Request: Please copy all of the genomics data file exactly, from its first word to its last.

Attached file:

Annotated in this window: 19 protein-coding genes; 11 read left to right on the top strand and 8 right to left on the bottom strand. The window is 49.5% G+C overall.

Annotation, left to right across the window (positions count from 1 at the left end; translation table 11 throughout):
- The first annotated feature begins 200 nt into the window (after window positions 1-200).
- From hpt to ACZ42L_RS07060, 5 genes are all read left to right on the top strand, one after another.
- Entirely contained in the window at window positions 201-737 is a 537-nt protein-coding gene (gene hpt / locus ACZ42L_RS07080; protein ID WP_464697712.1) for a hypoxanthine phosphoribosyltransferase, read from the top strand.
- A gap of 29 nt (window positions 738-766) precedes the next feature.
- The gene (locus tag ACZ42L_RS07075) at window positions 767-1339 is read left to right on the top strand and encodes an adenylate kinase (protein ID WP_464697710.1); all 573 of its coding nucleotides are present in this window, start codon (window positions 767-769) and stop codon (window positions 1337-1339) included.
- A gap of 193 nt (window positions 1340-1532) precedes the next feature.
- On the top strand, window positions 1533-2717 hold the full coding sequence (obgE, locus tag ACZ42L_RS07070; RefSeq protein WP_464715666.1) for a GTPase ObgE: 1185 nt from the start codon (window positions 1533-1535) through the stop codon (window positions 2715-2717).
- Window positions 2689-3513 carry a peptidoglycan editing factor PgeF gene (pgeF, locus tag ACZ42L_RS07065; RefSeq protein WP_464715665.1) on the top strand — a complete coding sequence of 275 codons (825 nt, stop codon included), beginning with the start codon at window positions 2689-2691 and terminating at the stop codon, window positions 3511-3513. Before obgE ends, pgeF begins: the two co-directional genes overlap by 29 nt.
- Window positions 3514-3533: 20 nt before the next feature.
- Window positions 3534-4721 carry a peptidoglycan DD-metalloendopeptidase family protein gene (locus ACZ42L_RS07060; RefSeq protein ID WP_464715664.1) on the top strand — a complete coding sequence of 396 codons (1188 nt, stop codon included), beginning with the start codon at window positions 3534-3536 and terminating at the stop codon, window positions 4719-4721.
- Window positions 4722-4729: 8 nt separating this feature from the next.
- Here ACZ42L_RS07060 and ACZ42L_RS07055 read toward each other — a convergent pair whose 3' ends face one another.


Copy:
Annotated in this window: 19 protein-coding genes; 11 read left to right on the top strand and 8 right to left on the bottom strand. The window is 49.5% G+C overall.

Annotation, left to right across the window (positions count from 1 at the left end; translation table 11 throughout):
- The first annotated feature begins 200 nt into the window (after window positions 1-200).
- From hpt to ACZ42L_RS07060, 5 genes are all read left to right on the top strand, one after another.
- Entirely contained in the window at window positions 201-737 is a 537-nt protein-coding gene (gene hpt / locus ACZ42L_RS07080; protein ID WP_464697712.1) for a hypoxanthine phosphoribosyltransferase, read from the top strand.
- A gap of 29 nt (window positions 738-766) precedes the next feature.
- The gene (locus tag ACZ42L_RS07075) at window positions 767-1339 is read left to right on the top strand and encodes an adenylate kinase (protein ID WP_464697710.1); all 573 of its coding nucleotides are present in this window, start codon (window positions 767-769) and stop codon (window positions 1337-1339) included.
- A gap of 193 nt (window positions 1340-1532) precedes the next feature.
- On the top strand, window positions 1533-2717 hold the full coding sequence (obgE, locus tag ACZ42L_RS07070; RefSeq protein WP_464715666.1) for a GTPase ObgE: 1185 nt from the start codon (window positions 1533-1535) through the stop codon (window positions 2715-2717).
- Window positions 2689-3513 carry a peptidoglycan editing factor PgeF gene (pgeF, locus tag ACZ42L_RS07065; RefSeq protein WP_464715665.1) on the top strand — a complete coding sequence of 275 codons (825 nt, stop codon included), beginning with the start codon at window positions 2689-2691 and terminating at the stop codon, window positions 3511-3513. Before obgE ends, pgeF begins: the two co-directional genes overlap by 29 nt.
- Window positions 3514-3533: 20 nt before the next feature.
- Window positions 3534-4721 carry a peptidoglycan DD-metalloendopeptidase family protein gene (locus ACZ42L_RS07060; RefSeq protein ID WP_464715664.1) on the top strand — a complete coding sequence of 396 codons (1188 nt, stop codon included), beginning with the start codon at window positions 3534-3536 and terminating at the stop codon, window positions 4719-4721.
- Window positions 4722-4729: 8 nt separating this feature from the next.
- Here ACZ42L_RS07060 and ACZ42L_RS07055 read toward each other — a convergent pair whose 3' ends face one another.